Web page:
Lodge Hall/Ruby's Grill. When researching vintage Oklahoma City buildings, if they were located in the white community, many sources are available to objectively verify facts, most notably the Daily Oklahoman's archives and, very often, the Sanborn Map Company maps which were very detailed maps made for the insurance industry -- underwriters, adjusters, etc. But, the Oklahoman's reports during days long past did not at all attend to the black community -- articles were limited to reporting fires and crimes and little else. The Sanborn maps, however, were written for the insurance business and, in that context, racial and other social issues were irrelevant. Hence, I consider Sanborn's maps to be an exceptionally reliable primary historical source, particularly in resolving conflicts in literature when they are encountered. This building fits into that category.

The Lodge building is one of the few Deep Deuce buildings to survive the conversion of properties in the area, largely to largely upscale condo and apartment properties. As you see (and click the map for a larger image), the Sanborn map refers to this building merely as "Lodge Hall," and William Welge says that the property was also used for Ruby's Grill. I'm going with that pair of names for now. The photo below the map is from The Hill At Bricktown's commercial website but larger images are at the bottom of this article.

OK. So what's the conflict? For the short version, see Hall's Hall. For the longer version, read on, below.
1922 Sanborn Map Updated 1949

The Hill At Bricktown

William D. Welge. In Mr. Welge's Oklahoma City Rediscovered (Arcadia Publishing 2007), he gives the most detailed information about this building that I have found, though it's not that lengthy. I'll repeat it here, verbatim, as he describes the photograph shown below this text.
Central among the buildings that dominated Second Street was the Elks Victory Lodge, built by Dr. Wyatt H. Slaughter in 1929. The building served as the Rest forthe Elks until 1936. After 1936, the building at 322 Northeast Second Street became the site for several successive restaurants and social clubs. Probably the most notable was Ruby's Grill, established in 1940 by Ruby Lyons, brother to Sidney Lyons. Ruby's Grill became a local nightspot that gained fame across the state. Ruby's Grill offered fine food, musical entertainment, and dancing that continued until 1946. In the mid-1990s, the abandoned building was being proposed as an African American museum. The museum never materialized. This particular photograph was taken in 1995 by W.D. Welge.

So far, so good. Mr. Welge identified the original building as the Elks Victory Lodge, which fits the Sanborn map's more general description, and he identied the location of Ruby's Grill, so far the only source I've found which has given a specific location for that prominent food and entertainment property.
Douglas Henry Daniels. Prof. Daniels is a well-credentialed author and instructor in Black Studies at the University of California, Santa Barbara. Relevant to this discussion is that he authored One O'Clock Jump: The Unforgettable History of the Oklahoma City Blue Devils (Beacon Press 2006). The research he undertook in writing that book is quite impressive and included interviews of people relevant to the task. The 237 page book truly qualifies as an "academic" book which contains 36 pages of research notes as well as a 7 page index. The book presents not only a study of the Oklahoma City Blue Devils but contains a very nice background of the black experience in early day Oklahoma and Oklahoma City including, of course, Deep Deuce from whence the Blue Devils sprang. In short, he is a writer whose content should be taken quite seriously.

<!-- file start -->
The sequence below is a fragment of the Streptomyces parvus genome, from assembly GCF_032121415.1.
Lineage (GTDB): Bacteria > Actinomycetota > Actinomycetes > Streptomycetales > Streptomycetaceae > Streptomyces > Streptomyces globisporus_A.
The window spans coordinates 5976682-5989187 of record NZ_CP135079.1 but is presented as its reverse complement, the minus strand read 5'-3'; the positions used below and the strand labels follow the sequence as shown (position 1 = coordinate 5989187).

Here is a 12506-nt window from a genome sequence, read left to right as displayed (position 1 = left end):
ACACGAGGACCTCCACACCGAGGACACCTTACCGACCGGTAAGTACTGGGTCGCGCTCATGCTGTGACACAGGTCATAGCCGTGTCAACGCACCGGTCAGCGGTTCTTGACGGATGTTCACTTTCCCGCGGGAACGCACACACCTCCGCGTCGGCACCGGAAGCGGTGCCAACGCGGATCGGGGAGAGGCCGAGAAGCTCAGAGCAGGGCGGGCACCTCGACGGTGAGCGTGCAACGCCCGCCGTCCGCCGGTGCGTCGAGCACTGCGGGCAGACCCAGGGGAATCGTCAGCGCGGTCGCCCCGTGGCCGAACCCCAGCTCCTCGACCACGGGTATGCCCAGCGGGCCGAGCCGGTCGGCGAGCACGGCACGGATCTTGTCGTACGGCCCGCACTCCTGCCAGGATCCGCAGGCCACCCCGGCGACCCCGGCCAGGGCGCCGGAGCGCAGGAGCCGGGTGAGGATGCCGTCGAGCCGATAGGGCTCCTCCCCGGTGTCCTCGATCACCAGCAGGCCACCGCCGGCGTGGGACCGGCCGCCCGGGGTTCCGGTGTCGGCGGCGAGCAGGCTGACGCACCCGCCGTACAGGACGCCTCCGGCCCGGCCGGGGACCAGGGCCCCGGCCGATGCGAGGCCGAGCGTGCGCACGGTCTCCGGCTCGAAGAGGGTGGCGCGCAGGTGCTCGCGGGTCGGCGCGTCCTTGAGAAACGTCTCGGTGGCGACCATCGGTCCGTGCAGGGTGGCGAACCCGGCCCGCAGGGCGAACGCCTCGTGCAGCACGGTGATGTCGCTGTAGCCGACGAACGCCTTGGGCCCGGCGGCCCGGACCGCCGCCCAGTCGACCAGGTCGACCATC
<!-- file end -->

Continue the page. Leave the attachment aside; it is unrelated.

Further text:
One of his observations does not match what Mr. Welge said about the location of Victory Lodge (the building discussed here), and that's the rub. At page 10 of his book, Daniels says,
Other black businessmen, such as Alphonso Hall, were also quite successful. Mr. Hall was described by the [Black] Dispatch as "one of the substantial property holders of the race" in the capital. He erected a building named after him and owned Hall's Hardware Store on North Central. Hall's Hall was located on the northwest corner of Second and Central. Stores and apartments occupied the first floor while the Elks had their offices on the second; Victory Lodge No. 248, I.B.P.O.E.M., was on the third floor.
He gives as his reference to the above the Black Dispatch, "The Hall Building, Oklahoma City," February 1, 1923, page 1.

So, where was Victory Lodge? In Hall's Hall as Daniels said, at the northwest corner of E. 2nd and Central as of February 1923, or, as Welge said, on the south side of E. 2nd near Stiles apparently built in 1929? Or, was the lodge at both locations but at different times?

Until I learn better, I'm opting for the reconcilliation path in guessing that both writers were correct as of the time they had in mind (but didn't relate when writing their text). But, it would be a mistake to take either writer's observations as absolute fact until some other corroboration presents itself.

Regardless of which, if either, or both, buildings that the Elks Victory Lodge was located in, Ruby's Grill was in this building for sure. At page 61 of Mr. Welge's book, a photo shows a World War II rally with Slaughter Hall in the foreground. A cropped view of that image is shown below, showing the south side of the street:

To the right (west) of the blond brick building is the Black Dispatch location. Next right is the Lodge Hall building discussed here. On that building, look closely ... though the photo quality isn't that great, the sign reads, "Ruby's Grill."

Here are 2 photos I took of this building on March 30, 2009.

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